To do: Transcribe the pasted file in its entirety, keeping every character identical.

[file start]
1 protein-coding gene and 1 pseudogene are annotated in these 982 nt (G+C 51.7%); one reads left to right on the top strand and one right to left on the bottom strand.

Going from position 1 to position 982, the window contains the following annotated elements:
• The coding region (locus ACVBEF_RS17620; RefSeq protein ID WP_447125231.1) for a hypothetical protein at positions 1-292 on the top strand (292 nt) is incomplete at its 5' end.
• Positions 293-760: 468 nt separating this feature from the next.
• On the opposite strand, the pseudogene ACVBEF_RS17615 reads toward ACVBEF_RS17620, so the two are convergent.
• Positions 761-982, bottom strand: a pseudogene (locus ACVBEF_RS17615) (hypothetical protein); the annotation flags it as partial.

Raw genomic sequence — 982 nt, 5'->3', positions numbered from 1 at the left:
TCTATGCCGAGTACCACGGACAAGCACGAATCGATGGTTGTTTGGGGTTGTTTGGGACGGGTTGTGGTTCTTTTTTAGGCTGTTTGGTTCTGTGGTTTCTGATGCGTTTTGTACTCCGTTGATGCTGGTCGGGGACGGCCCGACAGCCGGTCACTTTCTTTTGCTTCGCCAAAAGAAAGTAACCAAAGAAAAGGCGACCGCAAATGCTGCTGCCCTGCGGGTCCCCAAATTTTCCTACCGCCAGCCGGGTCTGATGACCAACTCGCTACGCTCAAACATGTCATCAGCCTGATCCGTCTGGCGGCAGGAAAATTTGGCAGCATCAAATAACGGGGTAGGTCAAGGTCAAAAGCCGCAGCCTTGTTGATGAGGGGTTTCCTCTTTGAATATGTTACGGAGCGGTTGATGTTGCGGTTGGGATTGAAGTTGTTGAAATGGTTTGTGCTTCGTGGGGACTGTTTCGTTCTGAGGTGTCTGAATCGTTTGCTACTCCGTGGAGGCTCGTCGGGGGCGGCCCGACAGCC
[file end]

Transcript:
1 protein-coding gene and 1 pseudogene are annotated in these 982 nt (G+C 51.7%); one reads left to right on the top strand and one right to left on the bottom strand.

Going from position 1 to position 982, the window contains the following annotated elements:
• The coding region (locus ACVBEF_RS17620; RefSeq protein ID WP_447125231.1) for a hypothetical protein at positions 1-292 on the top strand (292 nt) is incomplete at its 5' end.
• Positions 293-760: 468 nt separating this feature from the next.
• On the opposite strand, the pseudogene ACVBEF_RS17615 reads toward ACVBEF_RS17620, so the two are convergent.
• Positions 761-982, bottom strand: a pseudogene (locus ACVBEF_RS17615) (hypothetical protein); the annotation flags it as partial.

Raw genomic sequence — 982 nt, 5'->3', positions numbered from 1 at the left:
TCTATGCCGAGTACCACGGACAAGCACGAATCGATGGTTGTTTGGGGTTGTTTGGGACGGGTTGTGGTTCTTTTTTAGGCTGTTTGGTTCTGTGGTTTCTGATGCGTTTTGTACTCCGTTGATGCTGGTCGGGGACGGCCCGACAGCCGGTCACTTTCTTTTGCTTCGCCAAAAGAAAGTAACCAAAGAAAAGGCGACCGCAAATGCTGCTGCCCTGCGGGTCCCCAAATTTTCCTACCGCCAGCCGGGTCTGATGACCAACTCGCTACGCTCAAACATGTCATCAGCCTGATCCGTCTGGCGGCAGGAAAATTTGGCAGCATCAAATAACGGGGTAGGTCAAGGTCAAAAGCCGCAGCCTTGTTGATGAGGGGTTTCCTCTTTGAATATGTTACGGAGCGGTTGATGTTGCGGTTGGGATTGAAGTTGTTGAAATGGTTTGTGCTTCGTGGGGACTGTTTCGTTCTGAGGTGTCTGAATCGTTTGCTACTCCGTGGAGGCTCGTCGGGGGCGGCCCGACAGCC